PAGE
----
export const useLocalStorage = (key, defaultValue) => {
  const storedValue = JSON.parse(localStorage.getItem(key));
  const [value, setValue] = useState(storedValue || defaultValue);
  return [value, setValue]l
}

This takes care of returning a variable which will be tracked using react state. But we also need to update the value of the variable in local storage on every update. We will make use of the useEffect hook in our custom React hook to do so.

export const useLocalStorage = (key, defaultValue) => {
  const storedValue = JSON.parse(localStorage.getItem(key));
  const [value, setValue] = useState(storedValue || defaultValue);

   useEffect(() => {
    localStorage.setItem(key, JSON.stringify(value));
  }, [value, key]);

  return [value, setValue]l
}

And that is sufficient for our very own custom React hook! Whenever the value changes, the updated value will be reflected in local storage. And whenever the hook is initialized, the value will be set to the default value if it does not exist. We will add the key to the effect’s dependencies for the sake of completeness even though it will not get updated during the lifetime of the hook.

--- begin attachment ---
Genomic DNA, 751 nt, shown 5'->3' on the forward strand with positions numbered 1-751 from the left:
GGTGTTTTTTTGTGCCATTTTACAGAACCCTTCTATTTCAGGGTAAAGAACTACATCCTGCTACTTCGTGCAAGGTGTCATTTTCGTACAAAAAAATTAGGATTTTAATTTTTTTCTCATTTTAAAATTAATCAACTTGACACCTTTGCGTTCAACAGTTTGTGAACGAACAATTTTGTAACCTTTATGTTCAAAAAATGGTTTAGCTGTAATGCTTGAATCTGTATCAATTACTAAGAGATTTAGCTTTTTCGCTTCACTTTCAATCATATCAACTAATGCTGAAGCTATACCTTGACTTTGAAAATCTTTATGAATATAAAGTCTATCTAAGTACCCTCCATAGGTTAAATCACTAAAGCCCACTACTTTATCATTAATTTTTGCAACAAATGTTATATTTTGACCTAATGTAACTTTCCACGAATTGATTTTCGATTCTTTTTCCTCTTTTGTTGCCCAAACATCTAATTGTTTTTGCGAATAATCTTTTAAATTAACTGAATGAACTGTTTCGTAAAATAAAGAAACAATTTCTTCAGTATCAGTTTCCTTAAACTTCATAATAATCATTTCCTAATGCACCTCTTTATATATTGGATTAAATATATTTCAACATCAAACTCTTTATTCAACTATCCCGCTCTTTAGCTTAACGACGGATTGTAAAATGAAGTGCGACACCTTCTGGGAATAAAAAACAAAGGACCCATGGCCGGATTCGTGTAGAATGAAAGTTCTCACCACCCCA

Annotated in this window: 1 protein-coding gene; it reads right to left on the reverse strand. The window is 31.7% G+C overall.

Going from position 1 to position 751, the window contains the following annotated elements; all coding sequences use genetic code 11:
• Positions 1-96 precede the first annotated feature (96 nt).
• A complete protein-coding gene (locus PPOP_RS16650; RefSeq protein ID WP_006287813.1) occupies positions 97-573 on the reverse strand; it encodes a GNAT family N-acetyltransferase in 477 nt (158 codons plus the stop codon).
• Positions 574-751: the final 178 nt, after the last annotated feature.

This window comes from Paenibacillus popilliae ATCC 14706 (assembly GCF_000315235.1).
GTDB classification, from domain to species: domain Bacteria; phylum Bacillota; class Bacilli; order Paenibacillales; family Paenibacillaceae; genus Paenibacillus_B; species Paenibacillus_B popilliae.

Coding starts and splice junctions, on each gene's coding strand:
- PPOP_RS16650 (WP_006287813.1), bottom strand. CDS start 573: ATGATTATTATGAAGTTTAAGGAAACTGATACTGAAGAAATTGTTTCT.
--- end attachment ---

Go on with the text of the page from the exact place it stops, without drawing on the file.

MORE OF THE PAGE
Using the custom react hook in our application

We can now swap the following code in our application:

function App() {
  const [items, setItems] = useState([]);
  const removeItem = (itemToBeDeleted) => {
    setItems(items.filter((item) => itemToBeDeleted !== item));
  };

  useEffect(() => {
    const items = JSON.parse(localStorage.getItem('items'));
    if (items) {
      setItems(items);
    }
  }, []);

  useEffect(() => {
    localStorage.setItem('items', JSON.stringify(items));
  }, [items]);

  return (
    <div className="App">
      <header className="App-header">
        To Do items
        <ItemList items={items} removeItem={removeItem} />
        <AddItemForm addItem={addItem} />
      </header>
    </div>
  );
}

with:

function App() {
  const [items, setItems] = useLocalStorage('items', []);
  const removeItem = (itemToBeDeleted) => {
    setItems(items.filter((item) => itemToBeDeleted !== item));
  };

  return (
    <div className="App">
      <header className="App-header">
        To Do items
        <ItemList items={items} removeItem={removeItem} />
        <AddItemForm addItem={addItem} />
      </header>
    </div>
  );
}

And it should still be working as it was before. But now we have the logic to store in the local storage abstracted in a custom React hook. And we can use this hook across multiple components wherever we wish to save to local storage.

It is important to note that custom hooks are isolated. If you use the same hook in two components, they will not share state. Therefore we have a truly reusable piece of code that can be used across multiple components.

Hope you have a better grasp of custom hooks in React after reading this post. Now go ahead and start creating your own. Sky is the limit! Do leave a comment below sharing what hooks are you planning to create.